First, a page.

Tucson father aiming for stars

His video entry is one of 20 finalists in contest for suborbital space trip
2012-02-24T00:00:00Z 2012-02-24T06:24:17Z Tucson father aiming for starsCarol Ann Alaimo Arizona Daily Star Arizona Daily Star
February 24, 2012 12:00 am  • 

Baby needs a Space Daddy.

That's the buzz these days at Gregory Schneider's house since the local law student - a father of two with a third child on the way - became one of 20 finalists in a contest that's out of this world.

The "Space Race" contest is one of the 50th anniversary events for the famed Space Needle in Seattle.

The grand prize, said to be worth $110,000, is a "suborbital spaceflight" 62 miles above Earth, provided by Space Adventures Ltd., a Virginia-based space tourism firm.

Schneider, 27, who attends the University of Arizona, made it this far by submitting a homemade video clip explaining why he wants to make the trip.

The footage features him and his kids - son Jude, who's nearly 3, and daughter Emiko, nearly 7 - building a makeshift rocket in their backyard out of cardboard boxes and bedsheets.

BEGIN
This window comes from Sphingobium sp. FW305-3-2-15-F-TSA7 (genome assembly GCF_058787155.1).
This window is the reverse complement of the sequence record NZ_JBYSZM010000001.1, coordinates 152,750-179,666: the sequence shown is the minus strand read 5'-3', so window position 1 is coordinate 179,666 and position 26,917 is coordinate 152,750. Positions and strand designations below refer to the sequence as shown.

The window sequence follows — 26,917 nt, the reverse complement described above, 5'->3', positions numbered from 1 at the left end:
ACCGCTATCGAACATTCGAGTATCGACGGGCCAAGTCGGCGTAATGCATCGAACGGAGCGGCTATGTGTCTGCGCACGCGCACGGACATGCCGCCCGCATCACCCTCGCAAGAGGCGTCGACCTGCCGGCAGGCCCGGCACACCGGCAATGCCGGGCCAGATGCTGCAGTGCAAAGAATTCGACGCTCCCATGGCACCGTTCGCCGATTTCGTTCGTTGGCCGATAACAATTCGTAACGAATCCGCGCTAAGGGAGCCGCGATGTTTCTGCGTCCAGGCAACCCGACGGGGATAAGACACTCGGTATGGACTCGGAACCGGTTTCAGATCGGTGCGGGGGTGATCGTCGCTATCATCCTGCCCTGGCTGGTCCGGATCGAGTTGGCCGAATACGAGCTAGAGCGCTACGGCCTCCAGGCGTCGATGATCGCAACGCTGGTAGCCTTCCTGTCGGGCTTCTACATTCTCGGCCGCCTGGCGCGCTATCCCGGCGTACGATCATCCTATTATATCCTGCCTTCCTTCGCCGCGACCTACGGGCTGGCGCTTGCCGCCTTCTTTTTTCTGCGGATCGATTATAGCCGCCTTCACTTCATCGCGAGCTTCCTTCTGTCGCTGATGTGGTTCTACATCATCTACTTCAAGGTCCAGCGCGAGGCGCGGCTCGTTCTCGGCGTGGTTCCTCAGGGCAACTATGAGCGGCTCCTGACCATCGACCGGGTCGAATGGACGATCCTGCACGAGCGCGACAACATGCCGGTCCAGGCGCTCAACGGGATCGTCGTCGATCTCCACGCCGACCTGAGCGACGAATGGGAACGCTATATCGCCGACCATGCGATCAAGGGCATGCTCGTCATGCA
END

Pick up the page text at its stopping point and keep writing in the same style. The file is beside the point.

Now voting switches from the contest organizers to Facebook, where the public can weigh in on the videos.

The top five vote-getters will fly to Seattle in April to compete in unspecified "physical challenges," that determine the top winner, the contest website says.

Schneider, who has lived in Tucson since 2006, said he's been intrigued by space travel since childhood.

"I've always been a sci-fi geek, 'Star Trek,' 'Star Wars.' Now I'm reading more serious stuff, like (late astronomer) Carl Sagan, who talks about the notion of a fundamental, almost instinctual urge to understand what's out there.

"To be one of the first group of human beings in history to go up there and dip into that cosmic ocean - to me that's the opportunity of a lifetime."

Schneider said his youngsters are thrilled for him. His pregnant wife, not so much.

"She's excited for me, but she's not so sure she wants to see me go up in a rocket. Which I think is understandable," he said of spouse Lindsay Schneider, 26, who is due in June.

If he wins and makes it into space, he plans to take along UA paraphernalia and photos of his family.

If he doesn't, he said, it will be a teachable moment for the kids.

"I want to show them it's OK to be disappointed if you lose," he said, "but it's important to show a certain amount of grace."

Contact reporter Carol Ann Alaimo at calaimo@azstarnet.com or at 573-4138.

You can Vote

To vote, go to http://apps.facebook.com/spaceracecompetition/entries/122?ref=nf to see the video clip that made Gregory Schneider a finalist for a trip into space.

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